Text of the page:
HISTORY of halted shipments…..

The trade was halted in 1991 after 13 shipments were rejected due to the poor condition of arriving sheep. Onboard death rates tripled during the delays. In 1990 the Mawashi Al Gasseem was forced to stay on the water for almost 4 months before a country could be found for the sheep.

When the trade was halted the government stated that exports should only be allowed to resume after strict veterinary and quarantine protocols had been established between our respective governments to safeguard the condition of the sheep and to ensure that future shipments would not be rejected.

Yet on 21 March 1995 , the Federal Primary Industries Minister, Senator Bob Collins, announced the resumption of exports despite the fact that no such protocols had been established.

The Government and industry were, again highly embarrassed when the first of the resumed shipments were rejected for exactly the same sort of reason earlier shipments were rejected: an outbreak of Scabby Mouth disease.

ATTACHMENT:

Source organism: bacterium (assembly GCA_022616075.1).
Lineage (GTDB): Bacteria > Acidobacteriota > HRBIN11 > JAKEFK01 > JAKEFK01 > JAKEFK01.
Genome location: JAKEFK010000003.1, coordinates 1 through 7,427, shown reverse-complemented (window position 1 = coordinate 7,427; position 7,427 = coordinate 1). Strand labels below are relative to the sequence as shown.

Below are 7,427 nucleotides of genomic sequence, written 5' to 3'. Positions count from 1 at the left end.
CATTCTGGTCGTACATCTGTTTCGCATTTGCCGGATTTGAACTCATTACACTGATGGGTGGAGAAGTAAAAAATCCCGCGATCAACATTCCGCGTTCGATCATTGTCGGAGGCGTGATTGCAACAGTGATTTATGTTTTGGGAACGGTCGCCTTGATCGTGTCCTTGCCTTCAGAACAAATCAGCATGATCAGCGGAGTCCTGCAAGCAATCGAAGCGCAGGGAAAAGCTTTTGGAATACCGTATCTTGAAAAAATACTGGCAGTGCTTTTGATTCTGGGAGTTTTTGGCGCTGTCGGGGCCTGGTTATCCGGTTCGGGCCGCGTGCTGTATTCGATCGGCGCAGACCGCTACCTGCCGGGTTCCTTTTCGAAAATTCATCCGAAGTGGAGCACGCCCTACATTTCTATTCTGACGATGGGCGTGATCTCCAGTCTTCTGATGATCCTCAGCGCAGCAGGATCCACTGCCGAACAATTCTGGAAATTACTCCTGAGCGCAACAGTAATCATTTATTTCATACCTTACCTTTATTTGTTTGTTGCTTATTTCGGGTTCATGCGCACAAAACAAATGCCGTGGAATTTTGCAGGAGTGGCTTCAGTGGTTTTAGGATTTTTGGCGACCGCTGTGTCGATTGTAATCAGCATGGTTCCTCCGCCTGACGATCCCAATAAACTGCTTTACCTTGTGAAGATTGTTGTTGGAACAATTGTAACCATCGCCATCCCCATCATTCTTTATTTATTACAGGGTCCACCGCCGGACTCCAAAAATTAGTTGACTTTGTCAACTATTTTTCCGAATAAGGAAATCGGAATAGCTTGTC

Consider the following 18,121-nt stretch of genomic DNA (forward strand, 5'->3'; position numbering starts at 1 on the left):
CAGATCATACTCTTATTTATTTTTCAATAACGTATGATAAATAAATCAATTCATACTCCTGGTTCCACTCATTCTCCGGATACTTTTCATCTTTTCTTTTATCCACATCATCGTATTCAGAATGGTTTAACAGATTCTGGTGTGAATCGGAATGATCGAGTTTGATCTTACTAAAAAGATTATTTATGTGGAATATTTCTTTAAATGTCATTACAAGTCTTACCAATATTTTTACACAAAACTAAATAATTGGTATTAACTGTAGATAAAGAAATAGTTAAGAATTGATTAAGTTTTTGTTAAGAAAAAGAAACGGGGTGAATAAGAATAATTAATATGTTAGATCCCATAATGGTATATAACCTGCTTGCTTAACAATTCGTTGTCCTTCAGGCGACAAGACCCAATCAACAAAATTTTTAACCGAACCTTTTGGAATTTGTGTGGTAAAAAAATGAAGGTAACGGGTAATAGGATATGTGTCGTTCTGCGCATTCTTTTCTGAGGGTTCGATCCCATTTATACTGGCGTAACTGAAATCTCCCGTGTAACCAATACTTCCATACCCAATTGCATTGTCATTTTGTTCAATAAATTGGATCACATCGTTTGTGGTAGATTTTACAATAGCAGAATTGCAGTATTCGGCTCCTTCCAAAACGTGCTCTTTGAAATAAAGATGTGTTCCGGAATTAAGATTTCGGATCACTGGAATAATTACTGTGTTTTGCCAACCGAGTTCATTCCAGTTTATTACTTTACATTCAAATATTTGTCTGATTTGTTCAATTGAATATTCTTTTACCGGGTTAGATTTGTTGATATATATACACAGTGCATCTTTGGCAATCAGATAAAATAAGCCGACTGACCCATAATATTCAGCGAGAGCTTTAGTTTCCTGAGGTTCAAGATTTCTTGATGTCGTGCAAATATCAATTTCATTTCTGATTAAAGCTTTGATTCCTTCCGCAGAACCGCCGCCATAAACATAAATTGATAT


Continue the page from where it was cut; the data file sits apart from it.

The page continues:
The Mwashi Tabuk, managed by Adelaide based exporter Al Mukairish, with 75,000 sheep sourced from WA and SA sailed from Adelaide to Fremantle, and after leaving Fremantle in Mid April was diverted from the Saudi Port of Jeddah to the Port of Aqaba in Jordan . It had been intended to reach Saudi Arabia in time for one of the country’s big religious festivals on May 8.

On 11 May 1995 , ‘The Countryman’ newspaper, reported that a second ship due to leave Fremantle on May 11 for Saudi Arabia was also expected to be diverted, having been dependant on the success of the initial shipment. Future shipments were placed on hold pending the outcome of an enquiry – a reprieve, for the time being for the sheep.